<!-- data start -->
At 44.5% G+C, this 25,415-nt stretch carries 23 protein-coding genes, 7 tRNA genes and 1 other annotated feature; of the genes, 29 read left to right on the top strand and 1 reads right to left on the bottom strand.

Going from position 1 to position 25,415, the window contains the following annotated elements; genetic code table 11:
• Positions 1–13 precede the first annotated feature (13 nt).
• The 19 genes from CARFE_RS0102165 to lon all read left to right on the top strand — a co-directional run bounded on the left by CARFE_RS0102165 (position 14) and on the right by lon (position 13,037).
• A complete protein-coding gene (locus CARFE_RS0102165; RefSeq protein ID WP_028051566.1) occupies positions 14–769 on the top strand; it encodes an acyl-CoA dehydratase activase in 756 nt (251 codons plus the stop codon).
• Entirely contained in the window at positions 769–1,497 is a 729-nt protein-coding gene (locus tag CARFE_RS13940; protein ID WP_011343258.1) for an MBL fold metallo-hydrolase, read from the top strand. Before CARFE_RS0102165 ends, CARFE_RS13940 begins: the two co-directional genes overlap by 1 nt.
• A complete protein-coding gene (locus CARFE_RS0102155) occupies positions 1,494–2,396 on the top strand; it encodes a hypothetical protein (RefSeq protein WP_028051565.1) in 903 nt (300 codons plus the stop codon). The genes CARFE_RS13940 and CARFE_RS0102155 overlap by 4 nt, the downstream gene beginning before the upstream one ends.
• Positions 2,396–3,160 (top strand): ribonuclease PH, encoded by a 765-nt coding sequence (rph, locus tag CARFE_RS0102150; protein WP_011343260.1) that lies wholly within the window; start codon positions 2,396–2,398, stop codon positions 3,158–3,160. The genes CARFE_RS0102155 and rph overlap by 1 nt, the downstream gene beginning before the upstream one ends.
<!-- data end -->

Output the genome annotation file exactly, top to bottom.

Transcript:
At 44.5% G+C, this 25,415-nt stretch carries 23 protein-coding genes, 7 tRNA genes and 1 other annotated feature; of the genes, 29 read left to right on the top strand and 1 reads right to left on the bottom strand.

Going from position 1 to position 25,415, the window contains the following annotated elements; genetic code table 11:
• Positions 1–13 precede the first annotated feature (13 nt).
• The 19 genes from CARFE_RS0102165 to lon all read left to right on the top strand — a co-directional run bounded on the left by CARFE_RS0102165 (position 14) and on the right by lon (position 13,037).
• A complete protein-coding gene (locus CARFE_RS0102165; RefSeq protein ID WP_028051566.1) occupies positions 14–769 on the top strand; it encodes an acyl-CoA dehydratase activase in 756 nt (251 codons plus the stop codon).
• Entirely contained in the window at positions 769–1,497 is a 729-nt protein-coding gene (locus tag CARFE_RS13940; protein ID WP_011343258.1) for an MBL fold metallo-hydrolase, read from the top strand. Before CARFE_RS0102165 ends, CARFE_RS13940 begins: the two co-directional genes overlap by 1 nt.
• A complete protein-coding gene (locus CARFE_RS0102155) occupies positions 1,494–2,396 on the top strand; it encodes a hypothetical protein (RefSeq protein WP_028051565.1) in 903 nt (300 codons plus the stop codon). The genes CARFE_RS13940 and CARFE_RS0102155 overlap by 4 nt, the downstream gene beginning before the upstream one ends.
• Positions 2,396–3,160 (top strand): ribonuclease PH, encoded by a 765-nt coding sequence (rph, locus tag CARFE_RS0102150; protein WP_011343260.1) that lies wholly within the window; start codon positions 2,396–2,398, stop codon positions 3,158–3,160. The genes CARFE_RS0102155 and rph overlap by 1 nt, the downstream gene beginning before the upstream one ends.